Having battled to reclaim her place, White says she hit ‘rock bottom’ on learning that GB Hockey wanted nothing to do with her last summer
ByFiona Tomas for The Daily Telegraph 10 August 2021 • 6:26pm
Double Olympic hockey medallist Nicola White is seeking legal advice over what she has described as GB Hockey’s “systemic failings” in its treatment of athletes, just days after its women’s team won a bronze medal at the Tokyo Olympics.
White, who won gold at Rio 2016 and bronze at London 2012, says she is considering taking legal action against the governing body after she struggled to return to the GB programme following her recovery from a debilitating head injury.
“I just feel like systemic failings keep happening and we’re losing talent that we shouldn’t be losing,” White told Telegraph Sport. “There are many good players we’ve lost over the years who I’ve been sad to see go. I know it’s a cut throat environment, but it’s not just me who feels this way.
“It’s happened to athletes before where the way they [GB Hockey] handle things isn’t quite right, although it’s very difficult for us to talk about it through fear. That’s why I had to be honest and speak out about this. I don’t think it’s right for athletes to be treated this way at all.”
Last year, England Hockey apologised to player Suzy Petty after a Hockey World News article on her being dropped and admitting there were “shortcomings” in the way it handled her axing from the GB women’s programme while she was battling an eating disorder.
In May, HWN announced Great Britain international Emily Defroand was forced to retire at the age of 26 after a number of serious injuries, while in February last year the former GB captain Alex Danson retired after a long-term concussion sustained outside of the sport.
White, who has a total 186 international caps for England and Great Britain, announced her retirement from international hockey earlier this month after spending two years out of the game following a serious concussion that occurred during a Commonwealth Games warm-up match in 2018.
Having battled to reclaim her place in the side, she says she hit “rock bottom” on learning that GB Hockey wanted nothing else to do with her in a Zoom meeting last summer, despite successfully managing her symptoms for post-concussive vestibular migraines.
White was even forced to turn to benefits to “keep a roof over my head” after being removed from the GB programme in December 2019. Losing her UK Sport funding was devastating as it had enabled her to access The Priory mental health clinic in London after she hit a major depression in 2018. “You never think, as an athlete, you’ll need to go on universal credit, but what choice do you have? We’re not classed as a worker or an employee,” she said.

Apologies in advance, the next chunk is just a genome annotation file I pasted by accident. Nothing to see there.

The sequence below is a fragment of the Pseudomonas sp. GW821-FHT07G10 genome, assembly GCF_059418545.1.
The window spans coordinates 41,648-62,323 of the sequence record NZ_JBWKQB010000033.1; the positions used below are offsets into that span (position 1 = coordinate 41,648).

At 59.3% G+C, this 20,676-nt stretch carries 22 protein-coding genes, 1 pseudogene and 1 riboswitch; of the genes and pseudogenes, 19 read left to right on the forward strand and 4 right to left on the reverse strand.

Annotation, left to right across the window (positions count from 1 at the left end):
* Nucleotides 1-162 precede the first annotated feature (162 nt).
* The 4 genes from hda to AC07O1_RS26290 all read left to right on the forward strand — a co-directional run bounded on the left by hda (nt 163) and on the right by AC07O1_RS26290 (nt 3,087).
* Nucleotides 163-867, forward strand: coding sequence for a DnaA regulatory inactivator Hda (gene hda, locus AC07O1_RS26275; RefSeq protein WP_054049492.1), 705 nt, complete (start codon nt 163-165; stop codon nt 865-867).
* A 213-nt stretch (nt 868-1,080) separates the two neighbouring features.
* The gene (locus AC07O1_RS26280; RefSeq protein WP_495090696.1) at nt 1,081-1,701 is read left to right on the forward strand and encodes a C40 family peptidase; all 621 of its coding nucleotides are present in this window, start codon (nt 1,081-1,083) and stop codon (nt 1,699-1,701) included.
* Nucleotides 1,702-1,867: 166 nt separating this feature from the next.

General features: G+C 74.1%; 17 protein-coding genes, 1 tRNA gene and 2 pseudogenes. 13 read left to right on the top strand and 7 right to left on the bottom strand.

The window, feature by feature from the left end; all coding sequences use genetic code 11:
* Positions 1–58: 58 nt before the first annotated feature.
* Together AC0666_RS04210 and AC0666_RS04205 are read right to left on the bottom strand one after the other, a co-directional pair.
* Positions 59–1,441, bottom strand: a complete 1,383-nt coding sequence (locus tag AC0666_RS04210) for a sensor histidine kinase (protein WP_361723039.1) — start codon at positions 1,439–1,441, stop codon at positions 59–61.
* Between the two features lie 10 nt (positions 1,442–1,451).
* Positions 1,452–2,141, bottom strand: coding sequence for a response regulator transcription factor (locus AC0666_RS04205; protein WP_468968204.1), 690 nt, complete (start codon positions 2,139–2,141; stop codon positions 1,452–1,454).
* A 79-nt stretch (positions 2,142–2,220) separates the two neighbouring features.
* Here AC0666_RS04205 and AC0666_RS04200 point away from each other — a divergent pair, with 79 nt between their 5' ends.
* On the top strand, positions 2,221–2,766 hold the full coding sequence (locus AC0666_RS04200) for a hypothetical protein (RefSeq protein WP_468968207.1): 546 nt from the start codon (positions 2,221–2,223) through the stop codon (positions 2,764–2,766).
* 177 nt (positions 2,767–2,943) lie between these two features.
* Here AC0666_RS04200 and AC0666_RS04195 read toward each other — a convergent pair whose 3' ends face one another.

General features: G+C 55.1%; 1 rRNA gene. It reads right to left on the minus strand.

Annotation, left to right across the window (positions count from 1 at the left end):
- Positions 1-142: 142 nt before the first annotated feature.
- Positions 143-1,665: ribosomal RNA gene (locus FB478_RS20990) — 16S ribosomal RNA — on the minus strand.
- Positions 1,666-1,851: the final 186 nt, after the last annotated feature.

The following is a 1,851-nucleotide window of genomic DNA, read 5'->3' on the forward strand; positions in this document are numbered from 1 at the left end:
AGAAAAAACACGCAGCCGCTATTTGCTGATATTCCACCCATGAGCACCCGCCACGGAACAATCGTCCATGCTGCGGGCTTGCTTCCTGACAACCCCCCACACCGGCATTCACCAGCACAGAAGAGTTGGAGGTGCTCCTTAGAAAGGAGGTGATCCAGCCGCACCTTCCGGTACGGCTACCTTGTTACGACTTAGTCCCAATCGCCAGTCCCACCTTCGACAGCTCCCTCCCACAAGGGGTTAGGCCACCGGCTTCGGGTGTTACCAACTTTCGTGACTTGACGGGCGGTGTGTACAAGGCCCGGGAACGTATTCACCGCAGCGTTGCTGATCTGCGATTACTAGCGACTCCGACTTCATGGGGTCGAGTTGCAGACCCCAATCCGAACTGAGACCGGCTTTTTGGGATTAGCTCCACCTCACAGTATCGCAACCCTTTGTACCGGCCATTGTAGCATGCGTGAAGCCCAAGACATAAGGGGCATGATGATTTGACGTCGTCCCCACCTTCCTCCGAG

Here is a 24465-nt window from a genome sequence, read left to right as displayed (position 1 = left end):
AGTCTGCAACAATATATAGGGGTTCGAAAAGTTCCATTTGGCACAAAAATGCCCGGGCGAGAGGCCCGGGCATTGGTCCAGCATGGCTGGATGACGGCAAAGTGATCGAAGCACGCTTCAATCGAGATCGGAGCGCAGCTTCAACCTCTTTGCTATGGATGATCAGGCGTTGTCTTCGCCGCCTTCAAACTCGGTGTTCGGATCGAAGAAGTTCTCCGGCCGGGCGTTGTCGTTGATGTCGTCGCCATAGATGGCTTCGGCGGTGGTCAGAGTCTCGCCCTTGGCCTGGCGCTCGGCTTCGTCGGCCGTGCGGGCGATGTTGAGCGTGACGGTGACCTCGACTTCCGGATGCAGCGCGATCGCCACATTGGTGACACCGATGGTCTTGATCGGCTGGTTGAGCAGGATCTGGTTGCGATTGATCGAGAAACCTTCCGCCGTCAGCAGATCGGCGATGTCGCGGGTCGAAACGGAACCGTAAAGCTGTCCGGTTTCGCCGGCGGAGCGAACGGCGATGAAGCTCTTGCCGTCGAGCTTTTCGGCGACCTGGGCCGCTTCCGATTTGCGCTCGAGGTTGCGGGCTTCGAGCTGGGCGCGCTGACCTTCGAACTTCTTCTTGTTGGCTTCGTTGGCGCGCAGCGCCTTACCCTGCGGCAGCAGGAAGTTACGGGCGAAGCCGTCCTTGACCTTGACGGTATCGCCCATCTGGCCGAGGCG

After being told last year that she did not stand a chance of being considered for Tokyo, White has since “slumped back into quite a big depression” and her symptoms, which had significantly improved after taking a new migraine drug, Aimovig, have regressed.
The 33 year-old maintains she was denied any form of fitness test or trial by GB Hockey and pleaded with the organisation to set her “objective targets to hit for September” last year but was told there was enough talent already in the squad and that she would have to be scouted through her club.
“I never expected to just walk back in, I was fully appreciative of the situation,” said White, who returned to club hockey last October after being granted a ‘return to play’ assessment in March 2020 to determine whether she was fit enough to rejoin its central programme.
She alleges that GB Hockey failed to reschedule the return-to-play assessment after the Covid pandemic hit. “I needed to show I was fit enough, that I could play hockey,” she said. “Being told that the reason behind the decision was ‘You’ve been out for two years’ I feel was quite disappointing.”
A statement from GB Hockey said: “We worked very closely with Nicola and her support network following her injury in March 2018, with support and bespoke medical care in place through to early 2021. We have had regular meetings with Nicola seeking to support her and ensure clarity about optimal medical care, broader support and clarity about a potential return to the Great Britain programme.
“Her initial injury management followed International Guidelines on the management of concussion injuries. Throughout her injury Nicola was managed extensively by the Great Britain Hockey medical team, the medical team at the English Institute of Sport as well as external experts in this area. At all times Nicola’s physical and mental wellbeing were the main priority.
“In November 2020 Nicola requested clarity with regards to her potential return. At this point, we communicated that unfortunately, with such limited international match play opportunities between December 2020 and Olympic selection in May 2021, and with such limited training and match play for Nicola over the preceding 2.5 years, we did not see her realistically challenging for selection. The door remained open for her to return in the future.”
White says she believes it is important to speak out over what she feels is poor treatment by the governing body. “I can go to sleep at night feeling I didn’t let myself down, it was the system that failed me,” she said. “I don’t want other athletes to experience the same, so if I can impact change for the future by highlighting my story, that is what I will focus on.”